Why independence is important for your ICT strategy

3 September 2021

Digital sovereignty in the public spotlight through the European cloud project Gaia-X

As we’ve mentioned in one of our previous blog posts, independence is one of our core values at Quobis. Working without investors permits us to make our decisions in the best interests of the customers rather than the investor’s. This philosophy doesn’t only apply to ourselves, though: we also help our customers gain more independence, which is especially valuable for their ICT strategy.

The concept of digital sovereignty is recently gaining momentum – not least because of the European cloud initiative Gaia-X. Companies and states want to take the decisions they consider to be the best without being restricted through external parties. They are increasingly concerned about losing control over their data and over their capacity to innovate. They see the risk of conceding too much power to only a few large tech companies.

Therefore, the goal of the project is to promote open technologies, grant high data protection transparency and interoperability.

The meaning of independence in the ICT sector

When it comes to the procurement of information and communication technology, many companies tend to choose one of the major vendors. They go with the seemingly safest option, living up to the old phrase “nobody ever got fired for buying IBM”. Nowadays, this saying might not apply any more to IBM, but many organizations still tend to rely on a few major suppliers for their IT. Even though this approach seems to be safe at first sight, it turns out to be quite risky for several reasons:

  • Vendor lock-in: Many major providers have implemented these mechanisms that prevent companies from switching. This forces customers not only to stay with the chosen vendor – unless they accept significant switching costs – but also to buy additional equipment and software from the same provider.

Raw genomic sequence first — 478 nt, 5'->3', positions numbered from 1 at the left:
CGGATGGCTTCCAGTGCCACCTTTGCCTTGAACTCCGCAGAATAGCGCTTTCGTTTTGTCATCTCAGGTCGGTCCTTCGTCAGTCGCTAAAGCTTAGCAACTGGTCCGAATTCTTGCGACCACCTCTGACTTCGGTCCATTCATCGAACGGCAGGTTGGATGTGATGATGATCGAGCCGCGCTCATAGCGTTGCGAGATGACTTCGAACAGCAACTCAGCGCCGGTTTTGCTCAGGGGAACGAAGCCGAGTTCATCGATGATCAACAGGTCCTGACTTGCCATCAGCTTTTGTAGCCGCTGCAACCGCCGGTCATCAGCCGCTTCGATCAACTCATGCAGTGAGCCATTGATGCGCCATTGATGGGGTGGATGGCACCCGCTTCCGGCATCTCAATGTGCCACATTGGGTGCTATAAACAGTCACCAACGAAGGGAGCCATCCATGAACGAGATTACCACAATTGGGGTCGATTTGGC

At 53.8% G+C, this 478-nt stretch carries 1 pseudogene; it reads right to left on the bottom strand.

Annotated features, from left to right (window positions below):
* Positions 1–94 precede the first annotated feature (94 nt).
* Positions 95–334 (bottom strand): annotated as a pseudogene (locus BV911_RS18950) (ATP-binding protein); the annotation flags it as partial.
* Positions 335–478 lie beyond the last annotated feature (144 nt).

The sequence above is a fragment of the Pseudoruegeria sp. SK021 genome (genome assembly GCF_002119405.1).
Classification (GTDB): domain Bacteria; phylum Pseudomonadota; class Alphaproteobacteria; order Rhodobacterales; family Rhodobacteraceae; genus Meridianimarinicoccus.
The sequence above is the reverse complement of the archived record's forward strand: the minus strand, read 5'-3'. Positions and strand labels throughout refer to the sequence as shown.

• Weak negotiation position: The first point leads to the customer becoming more and more dependent on the tech vendor. They end up in a situation where they don’t have any other option than to accept the vendor’s conditions and prices.
  • Missing innovation: In a competitive and rapidly changing world, companies need to be flexible and innovative. This is harder when facing restrictions from IT vendors that have a predefined set of options how the technology will be used.

While any major company would want to prevent being in such a situation, it’s especially risky for critical infrastructures, for instance in public institutions, research organizations or government agencies. These organisms need to work without restrictions and make their choices freely.

Open Source vs Commercial UCC software

A few companies who have understood this risk have made the radical decision to only work with open source software, which guarantees the highest level of independence, keeping their data and systems secure and controlled. However, this approach comes with a few problems, too. Embracing an open source strategy is a time-consuming and complex endeavour. The organization needs to invest resources for setting up and maintaining infrastructures. Especially when it comes to collaboration software, where companies need a proper integration with the existing telephony infrastructure, things become harder or even impossible with open source software. Scalability and proper support are further challenges that must be faced when working with open technologies.

At Quobis, we are aware of this conflict that many organizations face. While flexibility and independence are essential, they still need to count on a high reliability in their ICT infrastructure. In order to reach these goals, it is not always necessary to go the most extreme way and set up an open source strategy. Working with a smaller UC vendor can often combine the best out of both worlds: pursuing a self-determined strategy and own ideas, while relying on an experienced vendor with proper support.

Next article

Contributions of Quobis for the standardization of WebRTC

WebRTC has finished the process to become a W3C and IETF standard. Some weeks ago it was announced that WebRTC has finishe[...]